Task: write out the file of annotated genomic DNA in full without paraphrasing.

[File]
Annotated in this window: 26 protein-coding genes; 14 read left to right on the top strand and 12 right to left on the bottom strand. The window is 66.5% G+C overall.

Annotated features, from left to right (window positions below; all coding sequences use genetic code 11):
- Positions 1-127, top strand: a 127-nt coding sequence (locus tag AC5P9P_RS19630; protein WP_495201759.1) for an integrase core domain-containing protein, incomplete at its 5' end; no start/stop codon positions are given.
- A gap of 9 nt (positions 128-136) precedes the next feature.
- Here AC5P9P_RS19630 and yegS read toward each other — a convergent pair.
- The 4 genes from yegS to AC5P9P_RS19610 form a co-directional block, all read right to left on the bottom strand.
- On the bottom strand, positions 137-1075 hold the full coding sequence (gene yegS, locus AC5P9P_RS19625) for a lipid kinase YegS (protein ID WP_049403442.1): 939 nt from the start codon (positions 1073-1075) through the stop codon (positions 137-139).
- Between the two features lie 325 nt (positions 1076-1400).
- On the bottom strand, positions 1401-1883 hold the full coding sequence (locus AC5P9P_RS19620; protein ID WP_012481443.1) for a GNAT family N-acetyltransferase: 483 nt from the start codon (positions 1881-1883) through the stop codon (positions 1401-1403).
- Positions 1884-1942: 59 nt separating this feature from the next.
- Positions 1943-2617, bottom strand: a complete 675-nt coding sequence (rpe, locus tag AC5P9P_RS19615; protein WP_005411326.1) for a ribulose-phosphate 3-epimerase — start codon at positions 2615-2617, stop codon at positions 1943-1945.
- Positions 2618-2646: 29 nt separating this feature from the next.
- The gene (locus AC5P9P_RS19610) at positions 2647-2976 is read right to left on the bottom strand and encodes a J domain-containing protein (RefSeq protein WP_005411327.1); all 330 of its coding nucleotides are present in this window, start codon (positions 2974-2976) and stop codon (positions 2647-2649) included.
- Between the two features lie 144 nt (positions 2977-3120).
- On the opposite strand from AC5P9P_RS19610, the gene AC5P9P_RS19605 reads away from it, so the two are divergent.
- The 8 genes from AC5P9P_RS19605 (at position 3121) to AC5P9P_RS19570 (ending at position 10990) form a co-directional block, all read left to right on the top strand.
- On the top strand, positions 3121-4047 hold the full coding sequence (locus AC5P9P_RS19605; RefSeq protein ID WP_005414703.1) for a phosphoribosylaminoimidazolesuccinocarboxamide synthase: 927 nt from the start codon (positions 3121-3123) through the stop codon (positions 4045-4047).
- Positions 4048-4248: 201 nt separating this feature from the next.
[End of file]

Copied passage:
Annotated in this window: 26 protein-coding genes; 14 read left to right on the top strand and 12 right to left on the bottom strand. The window is 66.5% G+C overall.

Annotated features, from left to right (window positions below; all coding sequences use genetic code 11):
- Positions 1-127, top strand: a 127-nt coding sequence (locus tag AC5P9P_RS19630; protein WP_495201759.1) for an integrase core domain-containing protein, incomplete at its 5' end; no start/stop codon positions are given.
- A gap of 9 nt (positions 128-136) precedes the next feature.
- Here AC5P9P_RS19630 and yegS read toward each other — a convergent pair.
- The 4 genes from yegS to AC5P9P_RS19610 form a co-directional block, all read right to left on the bottom strand.
- On the bottom strand, positions 137-1075 hold the full coding sequence (gene yegS, locus AC5P9P_RS19625) for a lipid kinase YegS (protein ID WP_049403442.1): 939 nt from the start codon (positions 1073-1075) through the stop codon (positions 137-139).
- Between the two features lie 325 nt (positions 1076-1400).
- On the bottom strand, positions 1401-1883 hold the full coding sequence (locus AC5P9P_RS19620; protein ID WP_012481443.1) for a GNAT family N-acetyltransferase: 483 nt from the start codon (positions 1881-1883) through the stop codon (positions 1401-1403).
- Positions 1884-1942: 59 nt separating this feature from the next.
- Positions 1943-2617, bottom strand: a complete 675-nt coding sequence (rpe, locus tag AC5P9P_RS19615; protein WP_005411326.1) for a ribulose-phosphate 3-epimerase — start codon at positions 2615-2617, stop codon at positions 1943-1945.
- Positions 2618-2646: 29 nt separating this feature from the next.
- The gene (locus AC5P9P_RS19610) at positions 2647-2976 is read right to left on the bottom strand and encodes a J domain-containing protein (RefSeq protein WP_005411327.1); all 330 of its coding nucleotides are present in this window, start codon (positions 2974-2976) and stop codon (positions 2647-2649) included.
- Between the two features lie 144 nt (positions 2977-3120).
- On the opposite strand from AC5P9P_RS19610, the gene AC5P9P_RS19605 reads away from it, so the two are divergent.
- The 8 genes from AC5P9P_RS19605 (at position 3121) to AC5P9P_RS19570 (ending at position 10990) form a co-directional block, all read left to right on the top strand.
- On the top strand, positions 3121-4047 hold the full coding sequence (locus AC5P9P_RS19605; RefSeq protein ID WP_005414703.1) for a phosphoribosylaminoimidazolesuccinocarboxamide synthase: 927 nt from the start codon (positions 3121-3123) through the stop codon (positions 4045-4047).
- Positions 4048-4248: 201 nt separating this feature from the next.